Every daughter, for instance, has a perspective on her own vanity because of her. Julia expected to be 3 inches taller when she turned 16; I solved that problem by buying her 3-inch platform wedges. But often it's not that simple. For instance, on the way to school she will pull down the visor mirror, look at herself, and say, "When I get to heaven, my eyes are going to be like my sisters', and I am going to be 5-foot-11, and my voice is going to sound like Kelly Clarkson's." I tell her that God made her the way she is, that she wouldn't be Julia any other way, that we love her just as she is, and that she is beautiful. Of course, not everyone thinks that way.
Some told me I should not make the same mistake twice – to have my tubes tied. I'm glad I didn't. Our one son was born after Julia, when I was 40, and our seventh daughter – now a sophomore at Ursuline – two years later. Our son just graduated from Cistercian Preparatory School.
Over the past few years, he and his classmates have helped to organize the bi-annual Down syndrome Dance. Will's friends love Julia, and she shamelessly loves them back. They'll all be here at her 20th birthday party Tuesday. She will probably sing "Desperado," as she did at the recent graduation of two of her sisters, belting it out on key and bringing the house down.
I understand that the American College of Obstetricians and Gynecologists is offering women a safer method than amniocentesis to determine whether a child has Down syndrome. The College makes the argument that it is more responsible to inform parents of their options beforehand so that they can decide whether or not to let the baby live. This argument shakes me to the core, for it bears all the marks of a pogrom – the license to be aggressive against the most benign population conceivable.
Until now I have never been an advocate of special needs' issues. I have quietly reared my daughter and her brother and six sisters. But I can remain silent no longer. Twenty years ago, many of Julia's potential friends who are like her were intentionally eliminated, perhaps out of fear or perhaps out of a desire for a regular family with regular children. I think of those thousands of children who will never change those families for the better. They will never be at a Down syndrome dance, never hug their grandmothers, unafraid of their wrinkles or of people's imperfections. Who will love us as well, as simply, with such undesigning candor if we invent a world protected from our difficult blessings?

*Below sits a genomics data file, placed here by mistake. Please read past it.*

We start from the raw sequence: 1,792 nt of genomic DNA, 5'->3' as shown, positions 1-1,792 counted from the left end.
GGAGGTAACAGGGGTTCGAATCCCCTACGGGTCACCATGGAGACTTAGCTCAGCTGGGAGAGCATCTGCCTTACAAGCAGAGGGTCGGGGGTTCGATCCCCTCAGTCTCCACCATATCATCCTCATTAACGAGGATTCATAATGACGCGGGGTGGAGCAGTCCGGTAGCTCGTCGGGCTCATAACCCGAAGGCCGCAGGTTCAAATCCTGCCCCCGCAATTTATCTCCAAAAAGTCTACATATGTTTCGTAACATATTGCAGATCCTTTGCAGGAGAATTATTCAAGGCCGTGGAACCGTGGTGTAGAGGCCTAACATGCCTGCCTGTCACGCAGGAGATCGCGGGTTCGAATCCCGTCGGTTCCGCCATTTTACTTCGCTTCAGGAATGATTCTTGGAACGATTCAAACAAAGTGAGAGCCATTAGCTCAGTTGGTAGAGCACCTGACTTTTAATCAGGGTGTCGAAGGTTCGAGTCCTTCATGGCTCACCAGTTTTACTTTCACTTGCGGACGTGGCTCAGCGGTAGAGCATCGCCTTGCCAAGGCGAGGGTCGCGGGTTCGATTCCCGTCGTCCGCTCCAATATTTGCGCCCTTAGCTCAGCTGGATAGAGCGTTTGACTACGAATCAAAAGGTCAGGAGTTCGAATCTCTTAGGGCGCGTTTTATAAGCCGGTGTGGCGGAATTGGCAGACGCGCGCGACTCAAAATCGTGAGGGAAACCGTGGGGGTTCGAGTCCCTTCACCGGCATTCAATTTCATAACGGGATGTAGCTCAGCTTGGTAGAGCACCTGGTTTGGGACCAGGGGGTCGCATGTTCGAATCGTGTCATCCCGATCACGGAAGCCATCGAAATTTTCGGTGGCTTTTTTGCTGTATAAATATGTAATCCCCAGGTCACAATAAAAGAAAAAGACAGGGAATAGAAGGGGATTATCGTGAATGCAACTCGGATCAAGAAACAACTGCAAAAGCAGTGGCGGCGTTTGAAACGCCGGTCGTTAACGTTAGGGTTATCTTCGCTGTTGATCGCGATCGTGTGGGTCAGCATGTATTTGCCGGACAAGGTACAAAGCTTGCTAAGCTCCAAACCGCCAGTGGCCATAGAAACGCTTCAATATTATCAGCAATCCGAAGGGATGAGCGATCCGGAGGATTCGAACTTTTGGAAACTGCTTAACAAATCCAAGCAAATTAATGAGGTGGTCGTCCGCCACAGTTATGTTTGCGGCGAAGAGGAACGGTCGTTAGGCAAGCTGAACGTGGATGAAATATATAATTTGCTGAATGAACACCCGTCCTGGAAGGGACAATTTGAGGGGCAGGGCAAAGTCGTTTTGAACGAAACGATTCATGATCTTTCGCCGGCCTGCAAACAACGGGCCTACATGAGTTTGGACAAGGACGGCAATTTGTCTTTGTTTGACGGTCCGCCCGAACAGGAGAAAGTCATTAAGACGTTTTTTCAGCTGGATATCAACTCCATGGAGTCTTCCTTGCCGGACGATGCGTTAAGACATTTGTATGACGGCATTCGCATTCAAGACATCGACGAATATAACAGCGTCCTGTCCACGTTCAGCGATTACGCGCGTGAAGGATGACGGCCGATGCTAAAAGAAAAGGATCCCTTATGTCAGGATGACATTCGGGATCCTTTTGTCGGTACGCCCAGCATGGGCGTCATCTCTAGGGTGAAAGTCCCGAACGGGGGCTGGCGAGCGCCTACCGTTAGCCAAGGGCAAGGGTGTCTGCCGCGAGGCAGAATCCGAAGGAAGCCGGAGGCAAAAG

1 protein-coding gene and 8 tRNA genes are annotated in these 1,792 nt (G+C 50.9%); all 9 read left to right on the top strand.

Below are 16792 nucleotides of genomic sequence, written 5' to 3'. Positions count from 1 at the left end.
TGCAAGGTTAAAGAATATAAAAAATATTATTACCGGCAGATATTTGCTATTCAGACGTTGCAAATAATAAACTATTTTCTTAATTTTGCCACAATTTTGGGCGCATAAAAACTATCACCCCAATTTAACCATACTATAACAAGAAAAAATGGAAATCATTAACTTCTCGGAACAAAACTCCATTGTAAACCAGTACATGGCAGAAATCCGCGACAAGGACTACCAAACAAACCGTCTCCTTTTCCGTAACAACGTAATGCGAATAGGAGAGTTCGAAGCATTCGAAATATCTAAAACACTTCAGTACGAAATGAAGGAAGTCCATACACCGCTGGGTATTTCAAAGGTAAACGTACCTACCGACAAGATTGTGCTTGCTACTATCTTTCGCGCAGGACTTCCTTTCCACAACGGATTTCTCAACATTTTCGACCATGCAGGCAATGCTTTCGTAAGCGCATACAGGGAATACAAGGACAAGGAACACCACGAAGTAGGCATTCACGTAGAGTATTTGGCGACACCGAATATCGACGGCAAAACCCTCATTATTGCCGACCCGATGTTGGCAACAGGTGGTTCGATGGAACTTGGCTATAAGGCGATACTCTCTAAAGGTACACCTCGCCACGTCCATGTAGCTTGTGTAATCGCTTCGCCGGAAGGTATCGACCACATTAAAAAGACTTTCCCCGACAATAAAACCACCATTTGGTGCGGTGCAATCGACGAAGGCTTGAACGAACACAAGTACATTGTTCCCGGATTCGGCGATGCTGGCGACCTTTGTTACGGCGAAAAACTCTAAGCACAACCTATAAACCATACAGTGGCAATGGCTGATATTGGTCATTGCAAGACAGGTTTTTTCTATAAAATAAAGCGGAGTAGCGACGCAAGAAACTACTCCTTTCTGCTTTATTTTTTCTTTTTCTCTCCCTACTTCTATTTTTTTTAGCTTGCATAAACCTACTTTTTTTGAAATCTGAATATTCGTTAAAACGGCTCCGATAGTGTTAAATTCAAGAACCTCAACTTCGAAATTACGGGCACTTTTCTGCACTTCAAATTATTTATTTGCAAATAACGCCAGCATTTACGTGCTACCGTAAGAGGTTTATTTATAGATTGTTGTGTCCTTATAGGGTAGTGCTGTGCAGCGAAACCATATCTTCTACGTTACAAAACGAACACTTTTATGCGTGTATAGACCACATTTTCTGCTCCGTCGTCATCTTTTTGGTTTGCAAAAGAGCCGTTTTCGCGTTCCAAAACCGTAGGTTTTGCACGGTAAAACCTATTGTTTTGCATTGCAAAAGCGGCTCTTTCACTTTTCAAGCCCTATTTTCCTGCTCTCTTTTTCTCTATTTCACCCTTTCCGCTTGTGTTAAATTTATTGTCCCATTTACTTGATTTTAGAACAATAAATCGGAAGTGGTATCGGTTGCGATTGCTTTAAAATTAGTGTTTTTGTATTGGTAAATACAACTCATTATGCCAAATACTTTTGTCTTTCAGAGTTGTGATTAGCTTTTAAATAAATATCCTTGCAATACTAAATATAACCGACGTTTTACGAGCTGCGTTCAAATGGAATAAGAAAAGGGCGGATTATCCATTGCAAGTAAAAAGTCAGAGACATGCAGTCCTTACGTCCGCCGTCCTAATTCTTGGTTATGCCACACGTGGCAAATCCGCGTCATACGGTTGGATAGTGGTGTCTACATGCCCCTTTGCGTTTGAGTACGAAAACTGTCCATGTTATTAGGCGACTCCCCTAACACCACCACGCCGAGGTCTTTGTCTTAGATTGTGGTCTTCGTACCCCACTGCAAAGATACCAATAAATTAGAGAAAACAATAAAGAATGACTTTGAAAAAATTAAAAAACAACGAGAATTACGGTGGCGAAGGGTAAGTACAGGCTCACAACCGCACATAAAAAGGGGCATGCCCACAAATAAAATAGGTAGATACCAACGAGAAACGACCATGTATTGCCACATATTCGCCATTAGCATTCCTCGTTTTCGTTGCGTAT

Ironically, scientific work on turning off the additional action of the genes that cause cognitive impairment in Trisomy 21 now offers more hope than ever before, especially at Stanford School of Medicine's Center for Research and Treatment for Down Syndrome (dsresearch.stanford .edu). More research dollars are going into killing these children before they are born than into this noble project of helping them. And why? Because citizens value their freedom? Are my husband and I less free because we might have Julia with us our whole lives? Hardly. We would probably be enslaved to many more false notions of reality.
In any case, we must trust that there will be a meaningful work and life for Julia. Maybe one of her sisters will take her in. Maybe she'll live in a group home. These are all decisions we will have to make as a couple, as a family and with Julia. These will not be easy decisions. One thing is sure, though: She is our defining blessing. How could we have known that in advance? To accept her full humanity is to accept our real selves in all our imperfections.
My son put it well in describing how Julia likes to personalize her lead pencils, tapping them on the table top as they become characters in her daily life – at school or at home. We will sometimes hear ourselves oddly repeated in her animated version of our loss of temper or other foibles. In describing this game Julia plays, our son wrote that as she taps her pencil people, she taps into us.
Virginia Arbery teaches in the Master of Humanities Program at The University of Dallas and is the mother of eight children. Her e-mail address is firstname.lastname@example.org.